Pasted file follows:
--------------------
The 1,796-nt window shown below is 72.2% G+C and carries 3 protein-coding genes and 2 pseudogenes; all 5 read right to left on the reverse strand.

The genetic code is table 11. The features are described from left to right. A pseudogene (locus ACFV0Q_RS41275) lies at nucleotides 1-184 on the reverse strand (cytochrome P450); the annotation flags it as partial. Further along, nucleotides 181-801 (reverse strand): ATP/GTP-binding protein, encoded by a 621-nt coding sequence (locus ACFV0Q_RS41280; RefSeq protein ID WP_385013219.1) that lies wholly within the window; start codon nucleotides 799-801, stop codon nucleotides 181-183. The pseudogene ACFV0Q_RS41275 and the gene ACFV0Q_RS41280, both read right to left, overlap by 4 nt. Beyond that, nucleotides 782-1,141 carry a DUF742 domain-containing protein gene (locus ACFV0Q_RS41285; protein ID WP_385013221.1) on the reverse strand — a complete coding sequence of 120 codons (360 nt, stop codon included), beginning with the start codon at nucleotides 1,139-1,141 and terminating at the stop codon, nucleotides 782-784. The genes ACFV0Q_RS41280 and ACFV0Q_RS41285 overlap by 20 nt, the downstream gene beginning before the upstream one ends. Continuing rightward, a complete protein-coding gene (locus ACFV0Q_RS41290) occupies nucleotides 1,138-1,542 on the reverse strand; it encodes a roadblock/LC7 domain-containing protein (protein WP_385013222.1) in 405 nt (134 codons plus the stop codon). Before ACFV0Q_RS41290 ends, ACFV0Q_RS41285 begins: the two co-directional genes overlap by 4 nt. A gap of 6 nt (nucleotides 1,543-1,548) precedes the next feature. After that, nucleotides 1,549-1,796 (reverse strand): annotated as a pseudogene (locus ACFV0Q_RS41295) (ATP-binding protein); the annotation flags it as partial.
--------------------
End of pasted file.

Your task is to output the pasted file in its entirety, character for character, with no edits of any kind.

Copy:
The 1,796-nt window shown below is 72.2% G+C and carries 3 protein-coding genes and 2 pseudogenes; all 5 read right to left on the reverse strand.

The genetic code is table 11. The features are described from left to right. A pseudogene (locus ACFV0Q_RS41275) lies at nucleotides 1-184 on the reverse strand (cytochrome P450); the annotation flags it as partial. Further along, nucleotides 181-801 (reverse strand): ATP/GTP-binding protein, encoded by a 621-nt coding sequence (locus ACFV0Q_RS41280; RefSeq protein ID WP_385013219.1) that lies wholly within the window; start codon nucleotides 799-801, stop codon nucleotides 181-183. The pseudogene ACFV0Q_RS41275 and the gene ACFV0Q_RS41280, both read right to left, overlap by 4 nt. Beyond that, nucleotides 782-1,141 carry a DUF742 domain-containing protein gene (locus ACFV0Q_RS41285; protein ID WP_385013221.1) on the reverse strand — a complete coding sequence of 120 codons (360 nt, stop codon included), beginning with the start codon at nucleotides 1,139-1,141 and terminating at the stop codon, nucleotides 782-784. The genes ACFV0Q_RS41280 and ACFV0Q_RS41285 overlap by 20 nt, the downstream gene beginning before the upstream one ends. Continuing rightward, a complete protein-coding gene (locus ACFV0Q_RS41290) occupies nucleotides 1,138-1,542 on the reverse strand; it encodes a roadblock/LC7 domain-containing protein (protein WP_385013222.1) in 405 nt (134 codons plus the stop codon). Before ACFV0Q_RS41290 ends, ACFV0Q_RS41285 begins: the two co-directional genes overlap by 4 nt. A gap of 6 nt (nucleotides 1,543-1,548) precedes the next feature. After that, nucleotides 1,549-1,796 (reverse strand): annotated as a pseudogene (locus ACFV0Q_RS41295) (ATP-binding protein); the annotation flags it as partial.